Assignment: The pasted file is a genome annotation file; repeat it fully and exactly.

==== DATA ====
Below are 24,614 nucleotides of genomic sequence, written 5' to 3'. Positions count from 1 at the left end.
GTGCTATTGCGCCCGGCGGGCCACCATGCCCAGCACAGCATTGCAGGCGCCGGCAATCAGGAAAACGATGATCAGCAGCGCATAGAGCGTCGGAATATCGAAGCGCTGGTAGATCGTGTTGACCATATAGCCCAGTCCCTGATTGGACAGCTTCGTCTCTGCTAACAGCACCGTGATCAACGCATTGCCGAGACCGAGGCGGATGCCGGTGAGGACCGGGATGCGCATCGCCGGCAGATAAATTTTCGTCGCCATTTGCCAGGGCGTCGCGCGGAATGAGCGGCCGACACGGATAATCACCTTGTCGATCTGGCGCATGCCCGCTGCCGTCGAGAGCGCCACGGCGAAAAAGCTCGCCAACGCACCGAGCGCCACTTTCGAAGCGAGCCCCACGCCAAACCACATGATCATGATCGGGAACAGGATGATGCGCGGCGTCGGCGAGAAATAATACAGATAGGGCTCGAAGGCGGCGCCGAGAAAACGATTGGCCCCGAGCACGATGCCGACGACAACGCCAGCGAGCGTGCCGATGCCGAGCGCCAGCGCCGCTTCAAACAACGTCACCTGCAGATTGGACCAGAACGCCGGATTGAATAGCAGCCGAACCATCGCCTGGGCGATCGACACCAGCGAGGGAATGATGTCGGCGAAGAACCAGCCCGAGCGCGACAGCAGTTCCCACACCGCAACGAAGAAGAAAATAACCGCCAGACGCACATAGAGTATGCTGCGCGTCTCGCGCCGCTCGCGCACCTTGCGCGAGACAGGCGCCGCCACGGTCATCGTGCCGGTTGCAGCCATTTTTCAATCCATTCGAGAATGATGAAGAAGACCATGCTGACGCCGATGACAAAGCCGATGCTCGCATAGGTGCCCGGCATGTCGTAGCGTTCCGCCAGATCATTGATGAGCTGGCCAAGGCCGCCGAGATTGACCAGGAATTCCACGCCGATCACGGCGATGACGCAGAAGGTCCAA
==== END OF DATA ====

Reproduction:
Below are 24,614 nucleotides of genomic sequence, written 5' to 3'. Positions count from 1 at the left end.
GTGCTATTGCGCCCGGCGGGCCACCATGCCCAGCACAGCATTGCAGGCGCCGGCAATCAGGAAAACGATGATCAGCAGCGCATAGAGCGTCGGAATATCGAAGCGCTGGTAGATCGTGTTGACCATATAGCCCAGTCCCTGATTGGACAGCTTCGTCTCTGCTAACAGCACCGTGATCAACGCATTGCCGAGACCGAGGCGGATGCCGGTGAGGACCGGGATGCGCATCGCCGGCAGATAAATTTTCGTCGCCATTTGCCAGGGCGTCGCGCGGAATGAGCGGCCGACACGGATAATCACCTTGTCGATCTGGCGCATGCCCGCTGCCGTCGAGAGCGCCACGGCGAAAAAGCTCGCCAACGCACCGAGCGCCACTTTCGAAGCGAGCCCCACGCCAAACCACATGATCATGATCGGGAACAGGATGATGCGCGGCGTCGGCGAGAAATAATACAGATAGGGCTCGAAGGCGGCGCCGAGAAAACGATTGGCCCCGAGCACGATGCCGACGACAACGCCAGCGAGCGTGCCGATGCCGAGCGCCAGCGCCGCTTCAAACAACGTCACCTGCAGATTGGACCAGAACGCCGGATTGAATAGCAGCCGAACCATCGCCTGGGCGATCGACACCAGCGAGGGAATGATGTCGGCGAAGAACCAGCCCGAGCGCGACAGCAGTTCCCACACCGCAACGAAGAAGAAAATAACCGCCAGACGCACATAGAGTATGCTGCGCGTCTCGCGCCGCTCGCGCACCTTGCGCGAGACAGGCGCCGCCACGGTCATCGTGCCGGTTGCAGCCATTTTTCAATCCATTCGAGAATGATGAAGAAGACCATGCTGACGCCGATGACAAAGCCGATGCTCGCATAGGTGCCCGGCATGTCGTAGCGTTCCGCCAGATCATTGATGAGCTGGCCAAGGCCGCCGAGATTGACCAGGAATTCCACGCCGATCACGGCGATGACGCAGAAGGTCCAA